'Pick your own' farms provide source of fresh, local produce
Finding fresh, locally grown produce is not hard, if you know where to look. Some families look no further than their own backyard gardens. But for those without a backyard garden, nor the time or inclination to garden, fresh produce can be found in community supported agriculture (CSA) co-ops, farmers markets and a few "pick your own” gardens.
The majority of the “pick your own” farms offer fruit and/or a variety of berries. Among the few “pick your own” produce farms are Day Farms in Layton, Farnsworth Farms and Cider Mill in Sandy, and Bascom Farm Produce in Orem.
Day Farms is a 20-year-old family farm located on West Gentile Road in Layton, operated by Bill Day and his sons, Tom and David.
“We are trying to preserve the farming way of life,” VeeAnn Day said in a recent interview. VeeAnn, David’s wife, works with the sales end of the business.
“We have a lot of families come pick produce,” VeeAnn Day said. “It gives kids a chance to see where food comes from. I’ve observed that when kids pick their own fruit and vegetables, they are more likely to eat it.”
“A ‘pick your own experience’ gives the consumer a chance to see and taste produce and fruit that has ripened in the garden,” said David Cornaby of Cornaby’s Farm in Salem, Utah. “Many people have never tasted field ripe food. Most food that is shipped to our local markets has been bred for its shipping quality, not for its taste.”
“We come here (to Bascom Farm Produce) because this is a guaranteed way of getting local produce,” Jen Bracken-Hull said. “It’s different than farmers markets because we can pick what we want. It’s also good for my little girl to see where food comes from.”
McBride’s Briar Patch, an acre and a half berry farm in Mapleton, is owned by Wayne and Joyce McBride. They grow a wide variety of raspberries and blackberries. “Families come to pick berries for home evenings,” Joyce said. “BYU students come to pick as a date.”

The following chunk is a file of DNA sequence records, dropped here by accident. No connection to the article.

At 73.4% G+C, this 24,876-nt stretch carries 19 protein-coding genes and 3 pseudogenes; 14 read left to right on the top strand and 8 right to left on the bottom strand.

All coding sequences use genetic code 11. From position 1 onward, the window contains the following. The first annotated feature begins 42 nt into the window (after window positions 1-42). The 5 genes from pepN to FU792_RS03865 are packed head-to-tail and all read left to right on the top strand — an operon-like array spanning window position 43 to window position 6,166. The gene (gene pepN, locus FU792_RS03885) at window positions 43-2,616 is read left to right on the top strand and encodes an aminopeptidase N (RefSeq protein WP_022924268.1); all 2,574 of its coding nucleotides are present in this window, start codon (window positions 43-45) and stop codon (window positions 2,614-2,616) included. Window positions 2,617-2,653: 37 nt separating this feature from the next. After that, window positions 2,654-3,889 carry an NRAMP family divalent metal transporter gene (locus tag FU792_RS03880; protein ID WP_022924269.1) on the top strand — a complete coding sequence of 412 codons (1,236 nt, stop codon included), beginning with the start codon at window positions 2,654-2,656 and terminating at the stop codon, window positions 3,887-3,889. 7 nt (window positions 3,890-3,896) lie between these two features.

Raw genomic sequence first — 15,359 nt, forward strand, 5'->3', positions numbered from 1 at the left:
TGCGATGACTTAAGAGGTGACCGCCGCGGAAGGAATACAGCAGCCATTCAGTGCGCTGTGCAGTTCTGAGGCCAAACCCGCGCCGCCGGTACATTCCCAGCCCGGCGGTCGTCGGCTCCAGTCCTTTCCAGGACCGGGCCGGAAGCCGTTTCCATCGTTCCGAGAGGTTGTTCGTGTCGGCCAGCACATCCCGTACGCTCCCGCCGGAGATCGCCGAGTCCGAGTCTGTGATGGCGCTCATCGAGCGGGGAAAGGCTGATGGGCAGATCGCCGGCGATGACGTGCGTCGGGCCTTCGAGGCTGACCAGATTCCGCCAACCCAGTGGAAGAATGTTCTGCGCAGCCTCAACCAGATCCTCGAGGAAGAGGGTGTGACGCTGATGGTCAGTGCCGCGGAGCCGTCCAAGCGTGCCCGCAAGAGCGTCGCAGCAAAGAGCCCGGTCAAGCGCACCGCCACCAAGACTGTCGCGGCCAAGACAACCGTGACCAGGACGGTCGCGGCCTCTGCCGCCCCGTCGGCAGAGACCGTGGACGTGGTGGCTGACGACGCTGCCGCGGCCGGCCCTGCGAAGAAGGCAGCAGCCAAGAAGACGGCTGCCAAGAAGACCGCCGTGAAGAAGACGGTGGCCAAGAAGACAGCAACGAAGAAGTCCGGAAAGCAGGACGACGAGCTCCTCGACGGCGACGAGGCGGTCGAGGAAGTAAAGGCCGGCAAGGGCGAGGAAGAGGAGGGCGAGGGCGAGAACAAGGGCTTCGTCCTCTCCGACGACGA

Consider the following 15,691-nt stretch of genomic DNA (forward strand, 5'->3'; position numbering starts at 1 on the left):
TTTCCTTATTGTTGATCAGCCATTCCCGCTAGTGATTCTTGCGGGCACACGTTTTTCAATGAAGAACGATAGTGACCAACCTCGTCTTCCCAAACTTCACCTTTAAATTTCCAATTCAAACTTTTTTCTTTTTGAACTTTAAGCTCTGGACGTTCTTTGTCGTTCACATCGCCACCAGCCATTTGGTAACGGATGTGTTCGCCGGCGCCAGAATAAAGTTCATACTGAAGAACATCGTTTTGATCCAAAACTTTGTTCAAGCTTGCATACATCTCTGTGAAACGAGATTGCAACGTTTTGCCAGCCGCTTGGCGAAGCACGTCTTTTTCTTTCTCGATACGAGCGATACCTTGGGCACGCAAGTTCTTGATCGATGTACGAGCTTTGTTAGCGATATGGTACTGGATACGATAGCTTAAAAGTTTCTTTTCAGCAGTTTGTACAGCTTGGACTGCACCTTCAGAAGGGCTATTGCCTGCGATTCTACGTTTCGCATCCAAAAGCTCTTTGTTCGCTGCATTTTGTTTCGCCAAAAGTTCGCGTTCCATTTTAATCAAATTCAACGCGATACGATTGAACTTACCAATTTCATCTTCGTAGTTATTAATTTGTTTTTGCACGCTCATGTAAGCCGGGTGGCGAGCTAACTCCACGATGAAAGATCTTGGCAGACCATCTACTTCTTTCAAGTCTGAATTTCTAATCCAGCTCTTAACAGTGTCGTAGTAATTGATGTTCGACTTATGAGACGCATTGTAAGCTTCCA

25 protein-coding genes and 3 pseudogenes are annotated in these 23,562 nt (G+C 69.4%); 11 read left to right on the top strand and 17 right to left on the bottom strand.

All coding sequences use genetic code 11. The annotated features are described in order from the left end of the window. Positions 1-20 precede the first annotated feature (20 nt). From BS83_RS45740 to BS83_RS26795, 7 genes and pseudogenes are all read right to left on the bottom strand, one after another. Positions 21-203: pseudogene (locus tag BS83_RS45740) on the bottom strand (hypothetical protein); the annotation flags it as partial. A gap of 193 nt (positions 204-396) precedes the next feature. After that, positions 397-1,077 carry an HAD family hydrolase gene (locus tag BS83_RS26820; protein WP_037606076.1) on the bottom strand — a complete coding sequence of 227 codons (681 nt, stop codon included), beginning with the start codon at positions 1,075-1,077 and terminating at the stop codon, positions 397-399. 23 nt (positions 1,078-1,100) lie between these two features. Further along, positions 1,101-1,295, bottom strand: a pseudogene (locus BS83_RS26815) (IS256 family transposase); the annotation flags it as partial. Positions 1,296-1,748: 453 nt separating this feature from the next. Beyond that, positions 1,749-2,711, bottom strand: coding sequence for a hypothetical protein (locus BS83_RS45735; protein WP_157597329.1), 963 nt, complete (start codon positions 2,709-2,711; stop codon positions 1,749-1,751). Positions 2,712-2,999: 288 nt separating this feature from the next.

However, there can be a downside to the “pick your own” experience.
“ ‘Pick your own’ produce presents challenges because of the liability,” said Dean Miner, director of the Utah County Extension Service in Provo. “Produce picked by nonprofessionals often damages a garden, as well.”
To make your “pick your own” experience positive and to limit the possibility of injury while picking your own food, follow these tips.
• Dress appropriately. The ground may be uneven, or there may be rocks or insects, so don’t wear flip-flops or sandals. Long-sleeved shirts and long pants will help protect arms and legs from scratchy leaves or berry thorns and bugs. Wear a hat and/or sunscreen.
• Walk in the paths provided, not through or on the plants.
• Be gentle with the plants. Don’t yank, pull or break leaves or stems when picking.
• If you don’t know if something is ready to pick or you’re not sure how to pick it, ask the farmer.
• Most “pick your own” farm websites share the following kind of information: a phone number, driving directions, information about what kind of produce is currently ready for picking, and prices.
However, websites don’t always contain current information. So it is advisable to phone ahead to find out what is actually available, what current prices are, hours for picking and if containers are provided to carry the picked produce, or if you need to bring your own.
• Although some farms may accept credit cards, be prepared to pay with cash or a check.